The space exploration programs for the near future involve bringing humans back to the Moon’s surface. In particular, the Artemis program by NASA aims to get the first woman and the next man on the Moon by 2024 for the first long-term mission1. An established target for different agencies and organizations is to colonise the Moon and build outposts on the lunar surface2. In the longer run, the goal is to carry humans to Mars: the experiments that will be carried out on the Moon are, in part, to support future Mars missions. The long duration and exploration of human spaceflight pose many significant challenges exposing astronauts to environments with uncertain and unknown risks to their health. Biological, chemical and physical potential hazards are posed at each phase of a mission3,4,5,6. Currently, the International Space Station (ISS), staffed continuously since the first resident crew entered the facility on 2 November 2000, is the only orbital living and working environment outside the Earth’s atmosphere. Studies carried out inside the ISS refer to potential health risks during spaceflights7,8,9. Publications and reports from experiments aboard the Chinese Tiangong space station, crewed since 2021, are expected in the next years10. Publications from other shorter-term spacecraft, such as the Space Shuttle, are available8,11 Among health considerations, risks are posed by exposure to airborne environmental, biological and chemical contaminants onboard spacecraft, which could be the same inside the future Moon’s habitable modules. Biological contaminants can be related to infections, allergies, and toxic effects. Despite most microorganisms do not threaten human health and will likely play an essential role (e.g., waste remediation, water and air purification, food sources on long-term missions), microorganisms may produce adverse effects on the health of crew members, due in particular to the immune system deficiency of astronauts12 and changes of molecular and biochemical characteristics of microorganisms13,14,15.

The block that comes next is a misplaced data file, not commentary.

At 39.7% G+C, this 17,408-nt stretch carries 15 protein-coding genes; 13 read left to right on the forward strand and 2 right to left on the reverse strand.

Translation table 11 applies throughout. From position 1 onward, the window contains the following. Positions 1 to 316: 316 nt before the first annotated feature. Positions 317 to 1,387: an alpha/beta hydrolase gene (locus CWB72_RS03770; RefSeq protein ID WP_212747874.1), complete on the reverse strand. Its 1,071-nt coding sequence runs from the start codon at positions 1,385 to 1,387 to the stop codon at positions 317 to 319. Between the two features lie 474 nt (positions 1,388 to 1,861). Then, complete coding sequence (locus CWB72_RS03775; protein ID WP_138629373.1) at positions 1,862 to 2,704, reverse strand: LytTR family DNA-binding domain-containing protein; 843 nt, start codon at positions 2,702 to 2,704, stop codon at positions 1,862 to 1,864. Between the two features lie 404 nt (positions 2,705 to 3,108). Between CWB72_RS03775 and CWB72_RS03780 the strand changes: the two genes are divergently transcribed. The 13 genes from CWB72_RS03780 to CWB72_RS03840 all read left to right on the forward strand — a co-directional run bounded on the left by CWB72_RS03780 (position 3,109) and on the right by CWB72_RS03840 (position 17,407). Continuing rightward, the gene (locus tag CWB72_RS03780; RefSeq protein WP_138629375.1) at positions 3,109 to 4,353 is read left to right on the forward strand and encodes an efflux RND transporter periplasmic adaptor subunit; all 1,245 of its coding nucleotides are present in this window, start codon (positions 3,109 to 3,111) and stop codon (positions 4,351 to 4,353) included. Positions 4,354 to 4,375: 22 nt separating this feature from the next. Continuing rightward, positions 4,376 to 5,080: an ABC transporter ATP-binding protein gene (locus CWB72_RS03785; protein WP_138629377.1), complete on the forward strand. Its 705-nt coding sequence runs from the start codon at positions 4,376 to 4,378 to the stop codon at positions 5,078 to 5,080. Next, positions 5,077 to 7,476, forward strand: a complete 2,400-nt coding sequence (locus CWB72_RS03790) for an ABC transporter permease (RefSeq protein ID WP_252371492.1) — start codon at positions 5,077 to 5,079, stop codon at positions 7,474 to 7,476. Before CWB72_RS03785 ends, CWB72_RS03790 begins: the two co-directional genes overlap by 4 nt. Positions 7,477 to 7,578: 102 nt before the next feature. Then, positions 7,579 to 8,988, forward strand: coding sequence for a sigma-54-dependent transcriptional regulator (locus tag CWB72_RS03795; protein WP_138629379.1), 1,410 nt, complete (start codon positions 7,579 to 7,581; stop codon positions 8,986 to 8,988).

To reduce the possibility of indoor contamination onboard spacecraft, preventive measures are currently performed: health checks of astronauts before departure, vaccinations, quarantine, microbiological control of food, control of the material sent on board, personal hygiene improvement activities, environmental disinfection7,11. Different devices coupled or not with Heating, Ventilation, and Air Conditioning (HVAC) systems can be used for air disinfection. Among the numerous disinfection methods that have been developed, we will focus on Ultraviolet Germicidal Irradiation (UVGI) through UVC light (200–280 nm), which inactivates many microorganisms, such as viruses, bacteria, protozoa, fungi, yeast, and algae16,17. Upon UVC absorption, the pyrimidines in RNA or DNA are converted mainly into pyrimidine dimers (but it also breaks the crosslink between nucleic acids and proteins). If the population of dimers is sufficiently high, transcription errors occur, ultimately resulting in the inactivation of microorganism replication. UVC irradiation’s efficiency in inactivating microorganisms depends on several factors since the required dose depends on the factors intrinsic to different microorganisms to UVC light18,19,20. Moreover, the inactivation rate depends on the irradiation wavelength21, distance from the source22, exposure time23, Relative Humidity (RH)24,25, and an adequate filtration of dust26, which absorbs and scatters light, shielding pathogens. In this framework, authors have been carrying out studies on highly effective UVGI devices which exploit the concept of power density enhancement of the UVC sources inside a volume (the air duct) due to a high reflectivity of the internal surfaces27,28,29,30,31. Differently from water, air components are very transparent at the employed wavelengths32 and the UVC absorption by the pathogens is minimal thanks to their very low concentration33. Since no secondary effects are produced, the UVC light dose can be administered ’in pieces’ after any of the numerous internal reflections, according to the Bunsen and Roscoe law34. Differently from Earth-based applications, where the UVC sources are artificial (e.g., Mercury vapour lamps or LEDs), our idea is to use, for the first time, the UVC component of the solar radiation directly as a source35 for air disinfection inside the habitable module of the lunar outposts36. The Solar ultrAvIolet Light cOllector for GeRmicidal irradiation on the Moon (SAILOR Moon) is a project where the UVC component of the Sun’s radiation is collected and becomes the source for UVGI, made possible due to the peculiarity of the Moon’s poles relative to sunlight extended exposure. By exploiting the enhanced power inside the air duct produced by highly reflective internal surfaces, it is possible to obtain enough power to inactivate effectively airborne pathogens. The study’s objectives were to demonstrate, although through simulations, that it is possible to obtain an effective pathogens’ inactivation by using the UVC band of the solar radiation uniquely. Moreover, we have introduced a new concept of static solar concentrator for a specific application at the Moon’s poles, which appears to be very effective. We hope to bring a possible alternative to the current or proposed disinfection systems for lunar habitable modules and, more generally, for prolonged human missions in outer space. The present paper is organised as follows: a description of potential hazards for long-term permanence in space and a short review of the pathogens found aboard the ISS is given. Then, the solar irradiance conditions on the Moon and the SAILOR Moon concept are described, and the performance of the pathogen’s inactivation efficiency through optical and CFD simulations are reported. The simulation results are compared with the required UV dose for some airborne pathogens. While this paper’s goal is to present a novel idea to the scientific community, the study was done assuming some model simplifications, described at the end of the “Results and discussions” Section.